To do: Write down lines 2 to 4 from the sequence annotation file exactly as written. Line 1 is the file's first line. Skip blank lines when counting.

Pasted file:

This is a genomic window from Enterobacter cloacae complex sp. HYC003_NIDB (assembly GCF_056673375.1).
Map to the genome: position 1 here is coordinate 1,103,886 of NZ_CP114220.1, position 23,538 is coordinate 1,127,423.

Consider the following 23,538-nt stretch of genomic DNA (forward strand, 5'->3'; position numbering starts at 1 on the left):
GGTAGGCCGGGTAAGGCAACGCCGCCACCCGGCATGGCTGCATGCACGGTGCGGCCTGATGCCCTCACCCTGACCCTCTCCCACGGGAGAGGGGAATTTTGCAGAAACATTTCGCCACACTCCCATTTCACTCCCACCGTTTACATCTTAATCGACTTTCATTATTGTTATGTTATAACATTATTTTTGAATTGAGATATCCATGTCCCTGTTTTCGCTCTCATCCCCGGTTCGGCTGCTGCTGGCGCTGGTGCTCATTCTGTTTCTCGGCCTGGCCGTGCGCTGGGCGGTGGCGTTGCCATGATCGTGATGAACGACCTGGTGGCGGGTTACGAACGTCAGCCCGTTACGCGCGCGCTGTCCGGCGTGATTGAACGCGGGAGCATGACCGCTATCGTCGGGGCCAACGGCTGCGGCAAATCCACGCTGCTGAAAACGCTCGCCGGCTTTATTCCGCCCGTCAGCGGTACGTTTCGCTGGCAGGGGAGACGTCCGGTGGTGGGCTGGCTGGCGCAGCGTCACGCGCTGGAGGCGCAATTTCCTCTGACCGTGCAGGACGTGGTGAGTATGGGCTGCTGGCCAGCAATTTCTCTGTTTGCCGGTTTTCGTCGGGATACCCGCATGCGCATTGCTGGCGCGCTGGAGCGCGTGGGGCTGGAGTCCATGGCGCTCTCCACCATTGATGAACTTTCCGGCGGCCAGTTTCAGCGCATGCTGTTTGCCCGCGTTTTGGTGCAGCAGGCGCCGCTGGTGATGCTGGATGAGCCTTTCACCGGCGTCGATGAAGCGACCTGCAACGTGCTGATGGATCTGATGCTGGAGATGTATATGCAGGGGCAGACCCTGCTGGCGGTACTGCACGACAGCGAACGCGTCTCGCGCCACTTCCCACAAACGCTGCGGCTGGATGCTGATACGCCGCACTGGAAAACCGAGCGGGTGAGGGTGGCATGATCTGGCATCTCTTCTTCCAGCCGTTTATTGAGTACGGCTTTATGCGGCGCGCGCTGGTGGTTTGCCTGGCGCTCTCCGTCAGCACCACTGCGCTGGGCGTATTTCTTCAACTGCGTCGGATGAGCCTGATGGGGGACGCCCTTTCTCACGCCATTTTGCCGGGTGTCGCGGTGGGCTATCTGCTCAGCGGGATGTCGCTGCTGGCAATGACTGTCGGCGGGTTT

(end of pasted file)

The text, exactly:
Map to the genome: position 1 here is coordinate 1,103,886 of NZ_CP114220.1, position 23,538 is coordinate 1,127,423.

Consider the following 23,538-nt stretch of genomic DNA (forward strand, 5'->3'; position numbering starts at 1 on the left):
GGTAGGCCGGGTAAGGCAACGCCGCCACCCGGCATGGCTGCATGCACGGTGCGGCCTGATGCCCTCACCCTGACCCTCTCCCACGGGAGAGGGGAATTTTGCAGAAACATTTCGCCACACTCCCATTTCACTCCCACCGTTTACATCTTAATCGACTTTCATTATTGTTATGTTATAACATTATTTTTGAATTGAGATATCCATGTCCCTGTTTTCGCTCTCATCCCCGGTTCGGCTGCTGCTGGCGCTGGTGCTCATTCTGTTTCTCGGCCTGGCCGTGCGCTGGGCGGTGGCGTTGCCATGATCGTGATGAACGACCTGGTGGCGGGTTACGAACGTCAGCCCGTTACGCGCGCGCTGTCCGGCGTGATTGAACGCGGGAGCATGACCGCTATCGTCGGGGCCAACGGCTGCGGCAAATCCACGCTGCTGAAAACGCTCGCCGGCTTTATTCCGCCCGTCAGCGGTACGTTTCGCTGGCAGGGGAGACGTCCGGTGGTGGGCTGGCTGGCGCAGCGTCACGCGCTGGAGGCGCAATTTCCTCTGACCGTGCAGGACGTGGTGAGTATGGGCTGCTGGCCAGCAATTTCTCTGTTTGCCGGTTTTCGTCGGGATACCCGCATGCGCATTGCTGGCGCGCTGGAGCGCGTGGGGCTGGAGTCCATGGCGCTCTCCACCATTGATGAACTTTCCGGCGGCCAGTTTCAGCGCATGCTGTTTGCCCGCGTTTTGGTGCAGCAGGCGCCGCTGGTGATGCTGGATGAGCCTTTCACCGGCGTCGATGAAGCGACCTGCAACGTGCTGATGGATCTGATGCTGGAGATGTATATGCAGGGGCAGACCCTGCTGGCGGTACTGCACGACAGCGAACGCGTCTCGCGCCACTTCCCACAAACGCTGCGGCTGGATGCTGATACGCCGCACTGGAAAACCGAGCGGGTGAGGGTGGCATGATCTGGCATCTCTTCTTCCAGCCGTTTATTGAGTACGGCTTTATGCGGCGCGCGCTGGTGGTTTGCCTGGCGCTCTCCGTCAGCACCACTGCGCTGGGCGTATTTCTTCAACTGCGTCGGATGAGCCTGATGGGGGACGCCCTTTCTCACGCCATTTTGCCGGGTGTCGCGGTGGGCTATCTGCTCAGCGGGATGTCGCTGCTGGCAATGACTGTCGGCGGGTTT